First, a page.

Saturday, November 12, 2016

(Review) Newton and Polly: A Novel of Amazing Grace by Jody Hedlund


Publication Date: September 20, 2016
Publisher: WaterBrook
Genre: Biographical fiction, historical fiction, love story
Pages: 400
Source: I received this paperback book free of charge from WaterBrook and Blogging for Books
Rating: 5 stars for excellent

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Link for more information about WaterBrook: Newton and Polly. 


Jody Hedlund is a CBA best-selling and award-winning author of more than a dozen books. Among a variety of genres, she especially loves bringing long-forgotten women of history to life. She is the author of Luther and Katharina, which was awarded the ECPA Book of the Year Award in Fiction. Her other novels have won the Carol Award, the INSPY Award, and the Christy Award. She resides in Midland, Michigan, with her husband and five busy children.

Website: http://jodyhedlund.com/
Facebook: https://www.facebook.com/AuthorJodyHedlund
Twitter: https://twitter.com/JodyHedlund
Pinterest:  https://www.pinterest.com/jodyhedlund/


Summary: 
1742, England
John Newton is a young man, a sailor who has spent time aboard merchant vessels. After a long absence, he has returned home to England. He makes a stop to visit relatives, and is taken with an angelic voiced young women named Polly. Through his father's connections, John has a new job waiting for him in the new world. John delays his departure to be near Polly. John and Polly live in different worlds. She is a devoted Christian. He is an independent man of the world.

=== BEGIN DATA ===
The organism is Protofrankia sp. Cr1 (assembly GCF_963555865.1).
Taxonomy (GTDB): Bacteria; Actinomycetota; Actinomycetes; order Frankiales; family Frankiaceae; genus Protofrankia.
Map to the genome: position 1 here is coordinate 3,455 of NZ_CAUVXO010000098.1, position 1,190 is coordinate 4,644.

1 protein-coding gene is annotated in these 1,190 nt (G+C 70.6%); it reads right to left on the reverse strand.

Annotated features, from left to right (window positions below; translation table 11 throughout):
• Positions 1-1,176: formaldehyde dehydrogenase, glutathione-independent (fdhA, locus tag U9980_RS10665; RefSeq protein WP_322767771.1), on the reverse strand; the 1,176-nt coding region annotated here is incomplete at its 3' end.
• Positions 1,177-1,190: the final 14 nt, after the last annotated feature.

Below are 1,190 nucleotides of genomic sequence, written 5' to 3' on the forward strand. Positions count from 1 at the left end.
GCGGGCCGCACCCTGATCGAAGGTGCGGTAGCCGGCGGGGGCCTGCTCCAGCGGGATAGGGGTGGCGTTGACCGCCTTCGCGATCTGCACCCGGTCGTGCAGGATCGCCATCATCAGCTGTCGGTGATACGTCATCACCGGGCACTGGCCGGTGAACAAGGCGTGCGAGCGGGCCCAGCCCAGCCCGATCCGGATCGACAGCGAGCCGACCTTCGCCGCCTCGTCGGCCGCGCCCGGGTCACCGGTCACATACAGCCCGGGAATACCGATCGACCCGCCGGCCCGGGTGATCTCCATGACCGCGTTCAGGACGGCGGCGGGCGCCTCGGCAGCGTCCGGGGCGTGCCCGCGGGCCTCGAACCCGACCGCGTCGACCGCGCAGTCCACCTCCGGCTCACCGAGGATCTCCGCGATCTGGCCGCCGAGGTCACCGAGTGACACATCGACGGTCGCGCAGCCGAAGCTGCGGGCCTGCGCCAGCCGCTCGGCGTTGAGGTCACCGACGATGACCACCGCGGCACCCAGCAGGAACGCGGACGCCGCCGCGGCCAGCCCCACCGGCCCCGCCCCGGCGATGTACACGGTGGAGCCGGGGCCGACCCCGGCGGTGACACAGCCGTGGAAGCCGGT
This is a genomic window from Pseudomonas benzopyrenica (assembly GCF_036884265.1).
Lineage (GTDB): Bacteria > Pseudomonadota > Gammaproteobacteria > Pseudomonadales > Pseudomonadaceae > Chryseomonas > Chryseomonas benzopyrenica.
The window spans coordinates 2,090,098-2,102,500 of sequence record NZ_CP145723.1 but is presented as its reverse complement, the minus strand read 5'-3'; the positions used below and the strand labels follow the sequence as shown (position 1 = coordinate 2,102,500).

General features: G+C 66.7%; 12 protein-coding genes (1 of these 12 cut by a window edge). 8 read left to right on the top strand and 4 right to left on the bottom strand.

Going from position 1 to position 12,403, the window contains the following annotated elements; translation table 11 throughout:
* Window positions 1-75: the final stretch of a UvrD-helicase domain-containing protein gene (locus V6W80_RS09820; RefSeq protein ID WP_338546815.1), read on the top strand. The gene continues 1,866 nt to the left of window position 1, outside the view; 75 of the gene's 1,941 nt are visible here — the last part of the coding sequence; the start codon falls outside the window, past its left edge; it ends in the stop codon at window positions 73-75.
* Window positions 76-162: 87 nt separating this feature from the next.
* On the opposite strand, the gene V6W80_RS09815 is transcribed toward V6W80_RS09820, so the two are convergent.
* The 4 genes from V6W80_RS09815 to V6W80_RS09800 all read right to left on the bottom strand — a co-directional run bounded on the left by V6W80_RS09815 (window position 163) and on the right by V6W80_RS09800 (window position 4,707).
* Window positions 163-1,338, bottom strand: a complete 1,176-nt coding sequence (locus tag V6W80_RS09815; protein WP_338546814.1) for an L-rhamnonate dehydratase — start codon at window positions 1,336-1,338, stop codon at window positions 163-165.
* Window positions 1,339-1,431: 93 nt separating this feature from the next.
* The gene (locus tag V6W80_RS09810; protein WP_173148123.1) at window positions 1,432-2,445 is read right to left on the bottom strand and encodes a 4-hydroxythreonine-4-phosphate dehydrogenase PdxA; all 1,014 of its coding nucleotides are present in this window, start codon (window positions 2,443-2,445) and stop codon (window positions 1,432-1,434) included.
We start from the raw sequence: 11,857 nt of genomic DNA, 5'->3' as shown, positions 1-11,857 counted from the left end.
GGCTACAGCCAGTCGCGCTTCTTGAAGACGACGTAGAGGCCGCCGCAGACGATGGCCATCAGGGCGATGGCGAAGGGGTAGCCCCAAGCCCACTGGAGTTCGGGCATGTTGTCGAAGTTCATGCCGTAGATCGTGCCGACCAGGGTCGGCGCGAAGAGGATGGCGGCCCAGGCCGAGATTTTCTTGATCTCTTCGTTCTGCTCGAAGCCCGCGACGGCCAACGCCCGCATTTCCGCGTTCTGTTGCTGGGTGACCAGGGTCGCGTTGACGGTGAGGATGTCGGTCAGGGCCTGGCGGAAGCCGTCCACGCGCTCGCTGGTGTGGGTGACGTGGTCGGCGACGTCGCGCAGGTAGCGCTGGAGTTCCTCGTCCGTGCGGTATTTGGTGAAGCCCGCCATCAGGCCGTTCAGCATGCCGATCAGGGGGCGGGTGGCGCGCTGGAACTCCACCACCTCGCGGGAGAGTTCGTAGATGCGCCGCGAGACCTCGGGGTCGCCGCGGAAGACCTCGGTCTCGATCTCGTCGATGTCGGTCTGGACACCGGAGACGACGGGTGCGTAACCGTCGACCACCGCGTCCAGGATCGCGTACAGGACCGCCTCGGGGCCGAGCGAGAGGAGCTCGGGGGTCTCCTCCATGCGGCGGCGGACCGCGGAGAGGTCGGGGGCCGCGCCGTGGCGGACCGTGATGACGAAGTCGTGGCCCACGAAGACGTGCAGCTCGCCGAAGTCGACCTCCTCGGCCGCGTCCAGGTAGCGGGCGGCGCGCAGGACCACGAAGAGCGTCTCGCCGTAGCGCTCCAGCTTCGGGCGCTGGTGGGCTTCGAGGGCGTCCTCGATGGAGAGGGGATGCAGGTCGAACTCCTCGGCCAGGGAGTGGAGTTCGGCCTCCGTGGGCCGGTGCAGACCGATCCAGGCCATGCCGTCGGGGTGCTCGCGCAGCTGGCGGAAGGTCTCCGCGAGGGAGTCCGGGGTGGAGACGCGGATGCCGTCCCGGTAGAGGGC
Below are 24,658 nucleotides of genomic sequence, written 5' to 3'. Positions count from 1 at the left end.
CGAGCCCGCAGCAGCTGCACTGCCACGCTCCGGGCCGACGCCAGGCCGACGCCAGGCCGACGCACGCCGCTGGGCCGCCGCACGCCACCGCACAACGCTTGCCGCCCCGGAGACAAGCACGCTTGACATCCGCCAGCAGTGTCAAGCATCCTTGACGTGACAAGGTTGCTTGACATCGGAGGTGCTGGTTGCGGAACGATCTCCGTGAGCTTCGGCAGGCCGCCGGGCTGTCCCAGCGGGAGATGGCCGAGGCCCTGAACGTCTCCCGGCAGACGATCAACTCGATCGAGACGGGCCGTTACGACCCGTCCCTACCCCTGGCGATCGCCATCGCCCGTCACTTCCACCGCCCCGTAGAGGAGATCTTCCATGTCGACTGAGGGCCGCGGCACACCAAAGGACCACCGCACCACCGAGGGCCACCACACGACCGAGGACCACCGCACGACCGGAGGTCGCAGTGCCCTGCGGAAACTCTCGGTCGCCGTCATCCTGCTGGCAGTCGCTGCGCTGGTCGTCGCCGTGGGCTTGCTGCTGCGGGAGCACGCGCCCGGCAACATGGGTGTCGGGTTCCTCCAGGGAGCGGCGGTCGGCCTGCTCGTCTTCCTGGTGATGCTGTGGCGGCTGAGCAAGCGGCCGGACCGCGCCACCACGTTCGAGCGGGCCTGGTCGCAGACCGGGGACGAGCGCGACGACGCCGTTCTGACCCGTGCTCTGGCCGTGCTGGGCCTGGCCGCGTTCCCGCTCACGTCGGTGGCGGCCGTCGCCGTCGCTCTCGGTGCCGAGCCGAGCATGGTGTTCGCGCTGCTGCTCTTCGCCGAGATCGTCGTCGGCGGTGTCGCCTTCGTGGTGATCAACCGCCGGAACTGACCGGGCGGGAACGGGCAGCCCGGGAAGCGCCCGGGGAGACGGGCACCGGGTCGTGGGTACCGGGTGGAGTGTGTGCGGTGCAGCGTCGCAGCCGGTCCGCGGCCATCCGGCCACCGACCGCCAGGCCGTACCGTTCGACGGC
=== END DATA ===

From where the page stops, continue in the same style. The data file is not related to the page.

Newton and Polly are an unlikely love pair. They are people from opposing views of religion, politics, culture, and standards. 
John Newton is the author of the penned hymn, Amazing Grace. The story Newton and Polly, share the lives of this unlikely pair the years before the hymn.  

My Thoughts: 
I love this story! Several reasons led me to give Newton and Polly 5 stars for excellent. 

  • I loved it that the story is not rushed. Hedlund allows the story and characters to unfold in their own time and way. 
  • The characters evolve. Who Polly and Newton are in the beginning of the story is not who they are by the last page. The characters are chiseled and molded through hard life experiences, sometimes bitter trials, but the master craftsman has a plan. 
  • Tender moments are exchanged between the pair. Even though love is a theme, it is not the dominant theme. 
  • The dominant theme in Newton and Polly, is God is at work in the lives of this pair. His ultimate plan is to bring Newton to a saving faith by believing in Jesus Christ. 
  • A secondary theme is the testimony of Newton and Polly. Their testimony, especially John Newton's, will resound through the ages. 
  • The later half of the book has scenes of ship life. I love reading about life at sea.
  • The vile world of the slave trade in Africa is explored in brief. I am not surprised, and it does not take away from the review, but this part of the story is not described in depth. No, it is not glossed over. It is not downplayed. This is a Christian fiction story, the words and scenes are G rating.  
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